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Innodb locking and Foreign Keys

 | December 12, 2006 |  Posted In: Insight for DBAs


Today I was working with application which uses Innodb and foreign keys and got into locking problems possibly due to foreign keys, so I did a little investigation on that matter.

Interesting enough it looks like most people do not think about foreign keys overhead in terms of locking. The overhead about checking referenced table is usually considered but not locking which also might be important.

So lets talk how locks seems to work with foreign keys in Innodb. I’ve only done a quick check so could be missing some details.

All Innodb Foreign Key related operations happen on data modification. So for example if you do SELECT FOR UPDATE on CHILD table it will not lock associated rows in PARENT table and so you can run into lock waits if you do updates to CHILD table which change parents because this is when row in PARENT table will be locked to perform update.

The checks are performed “originating” from the table which you modify – if you update row in CHILD table and parent information is changed lookup will be performed in PARENT table and row will be locked. Same applies to PARENT table – if you will try to delete row in PARENT table lockup in CHILD table will be performed with row lock performed.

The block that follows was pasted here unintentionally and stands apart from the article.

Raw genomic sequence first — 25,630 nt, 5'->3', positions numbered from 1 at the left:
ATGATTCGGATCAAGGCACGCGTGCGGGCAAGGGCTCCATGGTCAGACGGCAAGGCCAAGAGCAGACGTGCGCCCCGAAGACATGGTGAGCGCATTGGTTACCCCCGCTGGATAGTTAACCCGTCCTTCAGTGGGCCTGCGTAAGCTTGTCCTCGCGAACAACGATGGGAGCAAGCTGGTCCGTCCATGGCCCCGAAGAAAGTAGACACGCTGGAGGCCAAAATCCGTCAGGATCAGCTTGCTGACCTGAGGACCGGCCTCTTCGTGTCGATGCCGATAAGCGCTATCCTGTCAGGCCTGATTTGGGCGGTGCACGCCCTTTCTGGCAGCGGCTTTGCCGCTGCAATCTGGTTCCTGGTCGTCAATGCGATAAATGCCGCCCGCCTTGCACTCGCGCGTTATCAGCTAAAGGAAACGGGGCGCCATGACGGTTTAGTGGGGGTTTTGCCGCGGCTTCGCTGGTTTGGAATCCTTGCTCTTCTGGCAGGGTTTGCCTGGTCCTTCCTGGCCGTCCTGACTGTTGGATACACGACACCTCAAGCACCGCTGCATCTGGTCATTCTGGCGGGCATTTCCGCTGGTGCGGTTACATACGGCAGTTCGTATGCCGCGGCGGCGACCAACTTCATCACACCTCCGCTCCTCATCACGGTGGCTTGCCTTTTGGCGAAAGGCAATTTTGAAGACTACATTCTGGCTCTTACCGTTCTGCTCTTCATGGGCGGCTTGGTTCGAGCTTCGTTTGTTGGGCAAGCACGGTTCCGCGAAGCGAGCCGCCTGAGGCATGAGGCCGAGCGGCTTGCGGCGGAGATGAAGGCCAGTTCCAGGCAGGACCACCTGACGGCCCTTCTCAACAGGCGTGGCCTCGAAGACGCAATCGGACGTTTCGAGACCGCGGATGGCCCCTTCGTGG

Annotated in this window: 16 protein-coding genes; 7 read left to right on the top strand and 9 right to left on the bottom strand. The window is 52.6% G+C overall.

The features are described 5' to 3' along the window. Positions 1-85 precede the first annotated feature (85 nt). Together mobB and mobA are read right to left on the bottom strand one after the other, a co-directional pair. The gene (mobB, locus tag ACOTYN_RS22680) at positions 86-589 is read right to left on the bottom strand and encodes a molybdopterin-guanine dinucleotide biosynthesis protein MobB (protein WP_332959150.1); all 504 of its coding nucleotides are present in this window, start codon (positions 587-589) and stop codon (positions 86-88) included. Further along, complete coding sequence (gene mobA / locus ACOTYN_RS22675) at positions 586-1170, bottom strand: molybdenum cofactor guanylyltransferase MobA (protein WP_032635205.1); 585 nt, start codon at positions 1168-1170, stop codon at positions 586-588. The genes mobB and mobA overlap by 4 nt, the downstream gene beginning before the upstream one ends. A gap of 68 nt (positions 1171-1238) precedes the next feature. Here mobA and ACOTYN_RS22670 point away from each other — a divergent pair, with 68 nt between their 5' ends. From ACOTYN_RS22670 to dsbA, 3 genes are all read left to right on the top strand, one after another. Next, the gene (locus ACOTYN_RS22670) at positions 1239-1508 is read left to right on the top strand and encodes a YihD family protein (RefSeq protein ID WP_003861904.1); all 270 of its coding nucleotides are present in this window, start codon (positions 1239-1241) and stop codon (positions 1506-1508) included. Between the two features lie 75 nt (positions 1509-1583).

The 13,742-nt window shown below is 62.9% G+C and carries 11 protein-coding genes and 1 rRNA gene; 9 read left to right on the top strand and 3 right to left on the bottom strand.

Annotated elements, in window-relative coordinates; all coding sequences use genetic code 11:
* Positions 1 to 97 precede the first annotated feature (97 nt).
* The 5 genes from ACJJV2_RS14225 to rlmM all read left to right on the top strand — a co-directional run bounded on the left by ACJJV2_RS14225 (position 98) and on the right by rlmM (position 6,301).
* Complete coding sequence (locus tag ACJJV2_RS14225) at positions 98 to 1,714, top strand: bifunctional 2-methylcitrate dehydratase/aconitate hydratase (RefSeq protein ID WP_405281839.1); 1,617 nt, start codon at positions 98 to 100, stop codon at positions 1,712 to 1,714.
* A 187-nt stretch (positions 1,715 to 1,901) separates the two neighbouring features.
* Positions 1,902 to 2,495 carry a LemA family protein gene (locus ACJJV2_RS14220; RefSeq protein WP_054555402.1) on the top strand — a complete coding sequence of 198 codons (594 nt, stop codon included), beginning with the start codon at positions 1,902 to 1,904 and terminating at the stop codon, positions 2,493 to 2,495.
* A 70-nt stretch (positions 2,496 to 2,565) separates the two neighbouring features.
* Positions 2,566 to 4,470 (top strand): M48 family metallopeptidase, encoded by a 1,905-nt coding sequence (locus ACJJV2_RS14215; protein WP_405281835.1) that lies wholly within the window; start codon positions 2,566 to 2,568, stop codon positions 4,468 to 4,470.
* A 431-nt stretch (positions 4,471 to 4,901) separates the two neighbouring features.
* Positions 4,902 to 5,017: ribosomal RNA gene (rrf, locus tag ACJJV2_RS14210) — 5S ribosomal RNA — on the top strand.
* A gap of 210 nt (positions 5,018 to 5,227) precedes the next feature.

Innodb is smart enough to detect which updates are affecting foreign key relationships. So if you will update any column which is not part of FOREIGN KEY constraint – no foreign key originated locks will happen. However if you update PRIMARY KEY value in the child table the lock will happen as it is internally implemented as special form of DELETE+INSERT. But this is something you should not be doing anyway.

So how can you suffer from locks originating from Foreign Keys ?

Imagine you have users table and messages table. If you would use bulk inserts (for performance) to messages table you will have significant number of user ids locked in the user table which can stall queries working with users table or other tables which have foreign keys to this table. The statements which even work with different tables and traditionally would not affect each other with locks now can because of foreign keys.

So implementing foreign keys do not forget to think about locking overhead among other things.

Peter Zaitsev

Peter managed the High Performance Group within MySQL until 2006, when he founded Percona. Peter has a Master's Degree in Computer Science and is an expert in database kernels, computer hardware, and application scaling.


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